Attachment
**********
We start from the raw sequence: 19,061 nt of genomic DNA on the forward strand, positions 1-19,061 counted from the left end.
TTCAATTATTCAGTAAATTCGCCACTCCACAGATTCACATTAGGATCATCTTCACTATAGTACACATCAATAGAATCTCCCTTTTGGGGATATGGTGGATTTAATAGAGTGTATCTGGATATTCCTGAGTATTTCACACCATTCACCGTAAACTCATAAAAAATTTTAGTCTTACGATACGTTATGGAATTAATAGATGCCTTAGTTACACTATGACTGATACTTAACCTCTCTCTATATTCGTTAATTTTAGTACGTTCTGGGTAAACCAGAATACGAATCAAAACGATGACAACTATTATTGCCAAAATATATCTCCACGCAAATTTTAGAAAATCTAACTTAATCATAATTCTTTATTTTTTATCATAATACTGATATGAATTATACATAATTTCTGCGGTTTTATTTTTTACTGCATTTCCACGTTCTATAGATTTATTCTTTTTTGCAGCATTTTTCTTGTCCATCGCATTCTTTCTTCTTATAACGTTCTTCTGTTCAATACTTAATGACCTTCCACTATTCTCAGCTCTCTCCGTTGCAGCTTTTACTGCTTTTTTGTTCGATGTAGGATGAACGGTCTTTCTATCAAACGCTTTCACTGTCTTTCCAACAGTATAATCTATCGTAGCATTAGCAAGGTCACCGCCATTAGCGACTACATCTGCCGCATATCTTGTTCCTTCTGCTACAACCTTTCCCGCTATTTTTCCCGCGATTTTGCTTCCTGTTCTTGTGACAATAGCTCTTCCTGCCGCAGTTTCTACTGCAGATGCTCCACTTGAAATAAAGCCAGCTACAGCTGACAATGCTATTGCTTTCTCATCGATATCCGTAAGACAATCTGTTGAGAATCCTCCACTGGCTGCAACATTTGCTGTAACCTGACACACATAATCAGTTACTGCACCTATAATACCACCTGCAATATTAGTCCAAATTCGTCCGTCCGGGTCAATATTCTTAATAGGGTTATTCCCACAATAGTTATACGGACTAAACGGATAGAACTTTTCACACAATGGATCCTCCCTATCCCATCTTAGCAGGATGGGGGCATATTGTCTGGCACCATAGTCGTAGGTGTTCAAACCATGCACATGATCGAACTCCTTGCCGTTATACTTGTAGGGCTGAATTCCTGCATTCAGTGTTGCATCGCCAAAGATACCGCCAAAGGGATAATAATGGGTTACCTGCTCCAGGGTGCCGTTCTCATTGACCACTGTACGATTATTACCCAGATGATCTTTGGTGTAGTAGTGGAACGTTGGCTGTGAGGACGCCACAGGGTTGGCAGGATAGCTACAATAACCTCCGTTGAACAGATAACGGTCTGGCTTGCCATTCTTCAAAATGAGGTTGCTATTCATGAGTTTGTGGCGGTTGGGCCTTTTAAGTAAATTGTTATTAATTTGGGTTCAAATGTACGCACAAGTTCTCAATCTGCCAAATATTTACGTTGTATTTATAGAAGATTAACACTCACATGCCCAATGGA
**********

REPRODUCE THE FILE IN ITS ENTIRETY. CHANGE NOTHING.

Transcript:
We start from the raw sequence: 19,061 nt of genomic DNA on the forward strand, positions 1-19,061 counted from the left end.
TTCAATTATTCAGTAAATTCGCCACTCCACAGATTCACATTAGGATCATCTTCACTATAGTACACATCAATAGAATCTCCCTTTTGGGGATATGGTGGATTTAATAGAGTGTATCTGGATATTCCTGAGTATTTCACACCATTCACCGTAAACTCATAAAAAATTTTAGTCTTACGATACGTTATGGAATTAATAGATGCCTTAGTTACACTATGACTGATACTTAACCTCTCTCTATATTCGTTAATTTTAGTACGTTCTGGGTAAACCAGAATACGAATCAAAACGATGACAACTATTATTGCCAAAATATATCTCCACGCAAATTTTAGAAAATCTAACTTAATCATAATTCTTTATTTTTTATCATAATACTGATATGAATTATACATAATTTCTGCGGTTTTATTTTTTACTGCATTTCCACGTTCTATAGATTTATTCTTTTTTGCAGCATTTTTCTTGTCCATCGCATTCTTTCTTCTTATAACGTTCTTCTGTTCAATACTTAATGACCTTCCACTATTCTCAGCTCTCTCCGTTGCAGCTTTTACTGCTTTTTTGTTCGATGTAGGATGAACGGTCTTTCTATCAAACGCTTTCACTGTCTTTCCAACAGTATAATCTATCGTAGCATTAGCAAGGTCACCGCCATTAGCGACTACATCTGCCGCATATCTTGTTCCTTCTGCTACAACCTTTCCCGCTATTTTTCCCGCGATTTTGCTTCCTGTTCTTGTGACAATAGCTCTTCCTGCCGCAGTTTCTACTGCAGATGCTCCACTTGAAATAAAGCCAGCTACAGCTGACAATGCTATTGCTTTCTCATCGATATCCGTAAGACAATCTGTTGAGAATCCTCCACTGGCTGCAACATTTGCTGTAACCTGACACACATAATCAGTTACTGCACCTATAATACCACCTGCAATATTAGTCCAAATTCGTCCGTCCGGGTCAATATTCTTAATAGGGTTATTCCCACAATAGTTATACGGACTAAACGGATAGAACTTTTCACACAATGGATCCTCCCTATCCCATCTTAGCAGGATGGGGGCATATTGTCTGGCACCATAGTCGTAGGTGTTCAAACCATGCACATGATCGAACTCCTTGCCGTTATACTTGTAGGGCTGAATTCCTGCATTCAGTGTTGCATCGCCAAAGATACCGCCAAAGGGATAATAATGGGTTACCTGCTCCAGGGTGCCGTTCTCATTGACCACTGTACGATTATTACCCAGATGATCTTTGGTGTAGTAGTGGAACGTTGGCTGTGAGGACGCCACAGGGTTGGCAGGATAGCTACAATAACCTCCGTTGAACAGATAACGGTCTGGCTTGCCATTCTTCAAAATGAGGTTGCTATTCATGAGTTTGTGGCGGTTGGGCCTTTTAAGTAAATTGTTATTAATTTGGGTTCAAATGTACGCACAAGTTCTCAATCTGCCAAATATTTACGTTGTATTTATAGAAGATTAACACTCACATGCCCAATGGA